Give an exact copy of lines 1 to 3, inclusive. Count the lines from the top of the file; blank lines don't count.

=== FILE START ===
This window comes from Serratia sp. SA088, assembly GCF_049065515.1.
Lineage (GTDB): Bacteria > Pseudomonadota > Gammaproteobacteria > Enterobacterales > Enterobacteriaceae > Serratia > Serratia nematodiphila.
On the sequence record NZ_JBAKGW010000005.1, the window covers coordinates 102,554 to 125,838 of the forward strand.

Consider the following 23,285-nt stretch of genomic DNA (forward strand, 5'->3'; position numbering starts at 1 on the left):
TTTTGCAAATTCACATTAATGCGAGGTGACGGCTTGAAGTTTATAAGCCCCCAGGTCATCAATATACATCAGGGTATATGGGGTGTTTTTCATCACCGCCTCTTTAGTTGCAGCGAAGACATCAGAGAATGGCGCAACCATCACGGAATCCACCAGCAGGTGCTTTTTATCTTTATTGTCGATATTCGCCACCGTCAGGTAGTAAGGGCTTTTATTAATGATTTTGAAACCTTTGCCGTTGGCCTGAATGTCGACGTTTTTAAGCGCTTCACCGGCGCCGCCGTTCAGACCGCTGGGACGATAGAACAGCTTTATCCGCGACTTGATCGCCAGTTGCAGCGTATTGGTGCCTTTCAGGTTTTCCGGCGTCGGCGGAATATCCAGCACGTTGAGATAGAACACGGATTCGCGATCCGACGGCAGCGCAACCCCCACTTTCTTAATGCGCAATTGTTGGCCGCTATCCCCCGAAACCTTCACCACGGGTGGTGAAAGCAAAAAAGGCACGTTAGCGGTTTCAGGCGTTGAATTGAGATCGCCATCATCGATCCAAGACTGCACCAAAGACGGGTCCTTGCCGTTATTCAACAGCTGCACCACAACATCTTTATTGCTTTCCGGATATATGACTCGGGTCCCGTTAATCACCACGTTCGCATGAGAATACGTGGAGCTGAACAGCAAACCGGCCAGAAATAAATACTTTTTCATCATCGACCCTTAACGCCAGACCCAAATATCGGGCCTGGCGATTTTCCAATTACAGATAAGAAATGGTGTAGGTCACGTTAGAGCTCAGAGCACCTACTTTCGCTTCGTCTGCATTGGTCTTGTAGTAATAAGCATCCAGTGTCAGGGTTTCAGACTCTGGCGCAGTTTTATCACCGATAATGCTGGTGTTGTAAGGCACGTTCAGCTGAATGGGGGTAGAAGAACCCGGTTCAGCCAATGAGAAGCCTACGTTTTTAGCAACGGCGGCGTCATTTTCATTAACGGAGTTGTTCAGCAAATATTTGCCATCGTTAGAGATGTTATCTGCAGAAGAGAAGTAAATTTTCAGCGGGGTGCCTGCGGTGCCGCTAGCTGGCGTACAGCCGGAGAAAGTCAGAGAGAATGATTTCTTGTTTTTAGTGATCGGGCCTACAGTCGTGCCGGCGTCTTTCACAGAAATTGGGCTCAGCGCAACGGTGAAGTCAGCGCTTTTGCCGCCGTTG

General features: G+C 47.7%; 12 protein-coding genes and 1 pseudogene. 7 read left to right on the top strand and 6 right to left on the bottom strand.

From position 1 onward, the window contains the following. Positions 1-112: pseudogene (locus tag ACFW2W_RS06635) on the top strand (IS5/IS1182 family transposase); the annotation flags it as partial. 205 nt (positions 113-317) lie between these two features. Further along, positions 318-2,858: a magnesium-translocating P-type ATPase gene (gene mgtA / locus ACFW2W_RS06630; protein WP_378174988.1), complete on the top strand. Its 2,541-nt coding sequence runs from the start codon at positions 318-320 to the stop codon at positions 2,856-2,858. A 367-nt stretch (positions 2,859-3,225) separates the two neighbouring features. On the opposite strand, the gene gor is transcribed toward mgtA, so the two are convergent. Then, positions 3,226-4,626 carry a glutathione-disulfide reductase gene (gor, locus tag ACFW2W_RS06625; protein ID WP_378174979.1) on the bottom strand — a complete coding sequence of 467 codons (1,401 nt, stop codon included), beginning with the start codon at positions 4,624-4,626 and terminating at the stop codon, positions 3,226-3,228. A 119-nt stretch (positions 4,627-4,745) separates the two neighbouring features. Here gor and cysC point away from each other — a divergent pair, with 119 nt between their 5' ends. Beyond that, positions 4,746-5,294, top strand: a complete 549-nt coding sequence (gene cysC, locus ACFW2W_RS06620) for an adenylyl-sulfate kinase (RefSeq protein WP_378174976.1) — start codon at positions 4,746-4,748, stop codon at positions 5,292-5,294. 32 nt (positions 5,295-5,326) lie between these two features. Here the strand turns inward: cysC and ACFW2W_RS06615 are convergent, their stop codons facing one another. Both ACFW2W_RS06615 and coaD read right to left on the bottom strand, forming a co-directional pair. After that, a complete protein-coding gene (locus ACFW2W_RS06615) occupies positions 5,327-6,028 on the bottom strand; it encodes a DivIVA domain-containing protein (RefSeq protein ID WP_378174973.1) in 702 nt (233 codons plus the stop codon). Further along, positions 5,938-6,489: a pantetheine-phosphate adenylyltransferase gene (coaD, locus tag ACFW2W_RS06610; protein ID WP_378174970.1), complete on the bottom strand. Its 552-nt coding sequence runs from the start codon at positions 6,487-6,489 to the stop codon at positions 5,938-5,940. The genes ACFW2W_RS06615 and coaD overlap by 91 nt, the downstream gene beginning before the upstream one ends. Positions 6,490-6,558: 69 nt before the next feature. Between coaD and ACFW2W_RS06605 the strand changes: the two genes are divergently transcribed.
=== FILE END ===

This window comes from Serratia sp. SA088, assembly GCF_049065515.1.
Lineage (GTDB): Bacteria > Pseudomonadota > Gammaproteobacteria > Enterobacterales > Enterobacteriaceae > Serratia > Serratia nematodiphila.
On the sequence record NZ_JBAKGW010000005.1, the window covers coordinates 102,554 to 125,838 of the forward strand.